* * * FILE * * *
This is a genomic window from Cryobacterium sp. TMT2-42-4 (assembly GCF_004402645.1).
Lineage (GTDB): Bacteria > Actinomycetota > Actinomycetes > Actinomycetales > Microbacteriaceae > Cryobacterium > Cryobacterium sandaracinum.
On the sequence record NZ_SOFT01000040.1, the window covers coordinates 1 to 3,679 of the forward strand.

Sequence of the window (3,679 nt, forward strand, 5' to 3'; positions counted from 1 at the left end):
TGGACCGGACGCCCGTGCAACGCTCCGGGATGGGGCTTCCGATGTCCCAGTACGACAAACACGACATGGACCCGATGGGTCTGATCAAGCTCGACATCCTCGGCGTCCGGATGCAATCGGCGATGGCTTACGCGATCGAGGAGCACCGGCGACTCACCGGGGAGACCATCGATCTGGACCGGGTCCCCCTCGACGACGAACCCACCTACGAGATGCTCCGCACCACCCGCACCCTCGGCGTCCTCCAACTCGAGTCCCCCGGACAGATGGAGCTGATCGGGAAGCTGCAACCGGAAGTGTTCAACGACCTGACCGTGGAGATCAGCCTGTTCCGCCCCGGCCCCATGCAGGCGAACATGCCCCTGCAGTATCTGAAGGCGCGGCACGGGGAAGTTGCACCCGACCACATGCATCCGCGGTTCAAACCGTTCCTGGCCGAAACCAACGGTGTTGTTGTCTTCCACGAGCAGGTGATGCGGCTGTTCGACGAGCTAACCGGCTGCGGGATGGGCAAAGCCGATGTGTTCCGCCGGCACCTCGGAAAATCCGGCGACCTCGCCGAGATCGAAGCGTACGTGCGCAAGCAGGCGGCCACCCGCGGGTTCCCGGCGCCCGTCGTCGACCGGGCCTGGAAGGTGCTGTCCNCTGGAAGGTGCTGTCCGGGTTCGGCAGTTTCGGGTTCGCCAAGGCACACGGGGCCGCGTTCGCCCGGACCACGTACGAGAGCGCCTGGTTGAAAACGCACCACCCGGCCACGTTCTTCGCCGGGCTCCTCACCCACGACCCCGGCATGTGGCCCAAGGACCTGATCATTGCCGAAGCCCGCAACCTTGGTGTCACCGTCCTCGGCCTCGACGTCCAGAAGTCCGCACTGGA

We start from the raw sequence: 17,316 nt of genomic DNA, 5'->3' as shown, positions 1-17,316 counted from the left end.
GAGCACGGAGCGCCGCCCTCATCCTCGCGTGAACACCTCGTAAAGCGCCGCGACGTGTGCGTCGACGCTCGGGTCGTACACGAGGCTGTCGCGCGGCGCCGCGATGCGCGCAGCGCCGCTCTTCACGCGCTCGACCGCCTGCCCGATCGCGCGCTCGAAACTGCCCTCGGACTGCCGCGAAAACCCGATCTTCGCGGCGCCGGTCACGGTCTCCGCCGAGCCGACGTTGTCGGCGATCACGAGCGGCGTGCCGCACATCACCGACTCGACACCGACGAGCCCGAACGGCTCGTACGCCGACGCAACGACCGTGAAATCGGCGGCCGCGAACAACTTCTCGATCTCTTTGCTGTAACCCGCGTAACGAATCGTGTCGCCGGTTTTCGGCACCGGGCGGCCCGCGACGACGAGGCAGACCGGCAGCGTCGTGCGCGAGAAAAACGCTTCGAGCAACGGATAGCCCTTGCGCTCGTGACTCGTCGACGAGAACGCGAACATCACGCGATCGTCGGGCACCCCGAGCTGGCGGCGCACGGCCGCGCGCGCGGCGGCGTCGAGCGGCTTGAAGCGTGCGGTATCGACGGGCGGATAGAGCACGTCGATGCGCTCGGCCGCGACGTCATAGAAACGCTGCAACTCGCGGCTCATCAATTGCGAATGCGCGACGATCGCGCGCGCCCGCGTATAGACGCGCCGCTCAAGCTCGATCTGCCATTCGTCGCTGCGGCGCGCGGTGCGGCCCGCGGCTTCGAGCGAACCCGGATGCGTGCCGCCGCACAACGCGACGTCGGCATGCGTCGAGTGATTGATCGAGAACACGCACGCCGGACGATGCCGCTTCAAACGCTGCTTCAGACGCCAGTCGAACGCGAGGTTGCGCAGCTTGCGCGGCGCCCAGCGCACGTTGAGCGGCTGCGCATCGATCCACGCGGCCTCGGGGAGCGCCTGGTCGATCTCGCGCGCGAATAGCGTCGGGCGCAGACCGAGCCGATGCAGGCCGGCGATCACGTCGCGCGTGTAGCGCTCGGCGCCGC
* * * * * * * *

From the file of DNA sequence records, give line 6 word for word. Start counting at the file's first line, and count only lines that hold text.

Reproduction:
We start from the raw sequence: 17,316 nt of genomic DNA, 5'->3' as shown, positions 1-17,316 counted from the left end.